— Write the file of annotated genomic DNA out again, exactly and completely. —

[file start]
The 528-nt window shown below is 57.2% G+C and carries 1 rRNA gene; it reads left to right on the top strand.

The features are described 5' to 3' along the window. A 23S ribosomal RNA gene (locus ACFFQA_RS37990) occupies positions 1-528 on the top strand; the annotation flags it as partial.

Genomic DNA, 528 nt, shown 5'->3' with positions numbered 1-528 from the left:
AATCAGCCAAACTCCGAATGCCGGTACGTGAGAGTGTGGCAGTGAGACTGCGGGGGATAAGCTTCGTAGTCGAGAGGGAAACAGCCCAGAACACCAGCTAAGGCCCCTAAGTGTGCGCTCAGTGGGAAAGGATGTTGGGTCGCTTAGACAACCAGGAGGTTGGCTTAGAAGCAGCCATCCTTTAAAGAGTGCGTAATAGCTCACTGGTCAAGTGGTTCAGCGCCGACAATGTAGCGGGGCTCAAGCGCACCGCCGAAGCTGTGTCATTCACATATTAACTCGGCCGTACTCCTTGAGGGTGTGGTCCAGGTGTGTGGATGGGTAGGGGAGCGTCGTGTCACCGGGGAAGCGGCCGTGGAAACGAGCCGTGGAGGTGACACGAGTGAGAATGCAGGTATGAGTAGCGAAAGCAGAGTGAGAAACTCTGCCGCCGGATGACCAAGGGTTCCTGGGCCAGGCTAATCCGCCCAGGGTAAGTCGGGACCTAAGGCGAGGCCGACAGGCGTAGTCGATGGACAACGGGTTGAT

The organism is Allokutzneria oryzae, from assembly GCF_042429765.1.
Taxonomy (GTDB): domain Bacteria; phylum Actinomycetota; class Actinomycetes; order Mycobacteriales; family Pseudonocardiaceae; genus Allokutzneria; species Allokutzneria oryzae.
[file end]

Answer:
The 528-nt window shown below is 57.2% G+C and carries 1 rRNA gene; it reads left to right on the top strand.

The features are described 5' to 3' along the window. A 23S ribosomal RNA gene (locus ACFFQA_RS37990) occupies positions 1-528 on the top strand; the annotation flags it as partial.

Genomic DNA, 528 nt, shown 5'->3' with positions numbered 1-528 from the left:
AATCAGCCAAACTCCGAATGCCGGTACGTGAGAGTGTGGCAGTGAGACTGCGGGGGATAAGCTTCGTAGTCGAGAGGGAAACAGCCCAGAACACCAGCTAAGGCCCCTAAGTGTGCGCTCAGTGGGAAAGGATGTTGGGTCGCTTAGACAACCAGGAGGTTGGCTTAGAAGCAGCCATCCTTTAAAGAGTGCGTAATAGCTCACTGGTCAAGTGGTTCAGCGCCGACAATGTAGCGGGGCTCAAGCGCACCGCCGAAGCTGTGTCATTCACATATTAACTCGGCCGTACTCCTTGAGGGTGTGGTCCAGGTGTGTGGATGGGTAGGGGAGCGTCGTGTCACCGGGGAAGCGGCCGTGGAAACGAGCCGTGGAGGTGACACGAGTGAGAATGCAGGTATGAGTAGCGAAAGCAGAGTGAGAAACTCTGCCGCCGGATGACCAAGGGTTCCTGGGCCAGGCTAATCCGCCCAGGGTAAGTCGGGACCTAAGGCGAGGCCGACAGGCGTAGTCGATGGACAACGGGTTGAT

The organism is Allokutzneria oryzae, from assembly GCF_042429765.1.
Taxonomy (GTDB): domain Bacteria; phylum Actinomycetota; class Actinomycetes; order Mycobacteriales; family Pseudonocardiaceae; genus Allokutzneria; species Allokutzneria oryzae.